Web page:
At a Federal Communications Bar Association luncheon Friday in Washington, former Democratic FCC Commissioner and Chairman Jim Quello plans to tell his audience that he believes the public interest standard for broadcasting will be a "relic of a bygone era" within a decade.
Quello says that the scarcity rationale for regulating broadcasters no longer holds in an era of "superabundance," with more on the way. "How can you justify going after one entity," he says, particularly the one providing "the most vital local service to the public."
Quello, the senior member of the former FCC Chairmen gathered for the lunch--the others are now-consultant Michael Powell and communications attorney Dick Wiley--also says that the one thing he would change is the "Sunshine" rules that prevent more than two FCC commissioners from talking in private.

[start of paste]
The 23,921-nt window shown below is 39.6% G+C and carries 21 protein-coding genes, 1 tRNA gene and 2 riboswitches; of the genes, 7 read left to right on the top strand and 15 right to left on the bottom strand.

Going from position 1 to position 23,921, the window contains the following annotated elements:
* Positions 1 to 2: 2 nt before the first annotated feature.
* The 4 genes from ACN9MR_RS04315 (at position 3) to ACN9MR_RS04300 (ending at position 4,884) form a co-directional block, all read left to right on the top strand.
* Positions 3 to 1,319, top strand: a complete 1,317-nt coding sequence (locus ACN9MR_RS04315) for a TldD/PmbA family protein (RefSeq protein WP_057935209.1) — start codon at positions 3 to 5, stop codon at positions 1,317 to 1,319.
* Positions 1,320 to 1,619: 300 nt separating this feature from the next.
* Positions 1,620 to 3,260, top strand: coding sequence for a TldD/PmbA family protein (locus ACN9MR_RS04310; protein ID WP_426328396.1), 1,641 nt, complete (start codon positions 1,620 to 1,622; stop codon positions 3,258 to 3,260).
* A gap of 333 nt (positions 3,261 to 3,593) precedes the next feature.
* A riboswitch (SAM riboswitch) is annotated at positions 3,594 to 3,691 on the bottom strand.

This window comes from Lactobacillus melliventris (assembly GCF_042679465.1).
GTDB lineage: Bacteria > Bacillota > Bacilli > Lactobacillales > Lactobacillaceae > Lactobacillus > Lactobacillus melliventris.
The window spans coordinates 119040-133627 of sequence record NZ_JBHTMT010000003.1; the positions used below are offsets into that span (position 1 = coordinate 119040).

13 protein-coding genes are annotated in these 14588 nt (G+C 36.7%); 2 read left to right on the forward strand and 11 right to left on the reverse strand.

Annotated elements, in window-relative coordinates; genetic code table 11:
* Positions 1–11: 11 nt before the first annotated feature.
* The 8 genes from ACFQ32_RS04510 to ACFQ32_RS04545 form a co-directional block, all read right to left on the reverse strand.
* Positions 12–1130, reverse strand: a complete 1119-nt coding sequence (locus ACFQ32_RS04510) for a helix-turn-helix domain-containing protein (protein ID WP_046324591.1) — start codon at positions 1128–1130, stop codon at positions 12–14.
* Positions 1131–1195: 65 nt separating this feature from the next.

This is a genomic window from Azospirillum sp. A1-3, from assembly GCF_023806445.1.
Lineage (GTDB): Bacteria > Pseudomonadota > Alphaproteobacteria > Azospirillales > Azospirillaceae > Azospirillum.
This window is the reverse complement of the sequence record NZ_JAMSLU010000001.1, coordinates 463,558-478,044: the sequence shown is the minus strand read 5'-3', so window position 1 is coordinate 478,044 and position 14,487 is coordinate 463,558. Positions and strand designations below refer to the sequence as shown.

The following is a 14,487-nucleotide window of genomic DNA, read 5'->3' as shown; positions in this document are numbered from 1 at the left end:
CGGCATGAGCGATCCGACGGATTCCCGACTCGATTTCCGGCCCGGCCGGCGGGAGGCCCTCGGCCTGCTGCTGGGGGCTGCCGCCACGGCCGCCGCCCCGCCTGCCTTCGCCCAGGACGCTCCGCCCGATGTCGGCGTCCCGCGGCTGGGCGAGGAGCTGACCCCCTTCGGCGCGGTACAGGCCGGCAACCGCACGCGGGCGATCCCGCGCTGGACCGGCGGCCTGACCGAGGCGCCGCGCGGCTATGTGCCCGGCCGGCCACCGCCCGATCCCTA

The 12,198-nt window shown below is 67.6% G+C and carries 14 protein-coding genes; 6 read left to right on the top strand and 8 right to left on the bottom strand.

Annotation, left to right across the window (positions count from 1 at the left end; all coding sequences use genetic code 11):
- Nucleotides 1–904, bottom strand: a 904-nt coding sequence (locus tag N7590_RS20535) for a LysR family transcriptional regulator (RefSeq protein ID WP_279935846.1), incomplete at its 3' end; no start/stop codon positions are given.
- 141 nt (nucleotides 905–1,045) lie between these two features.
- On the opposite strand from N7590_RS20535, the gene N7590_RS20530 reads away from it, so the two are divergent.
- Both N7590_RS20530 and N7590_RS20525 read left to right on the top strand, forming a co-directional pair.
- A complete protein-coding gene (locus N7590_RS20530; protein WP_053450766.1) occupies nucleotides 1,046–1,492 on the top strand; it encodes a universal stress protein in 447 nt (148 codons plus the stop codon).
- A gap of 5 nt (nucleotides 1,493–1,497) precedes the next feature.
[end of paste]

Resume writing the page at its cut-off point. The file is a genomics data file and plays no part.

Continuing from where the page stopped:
Without the ability for the full commission to discuss issues outside the official meeting times, he says, negotiations shift to legal assistants, which puts far too much responsibility on them.
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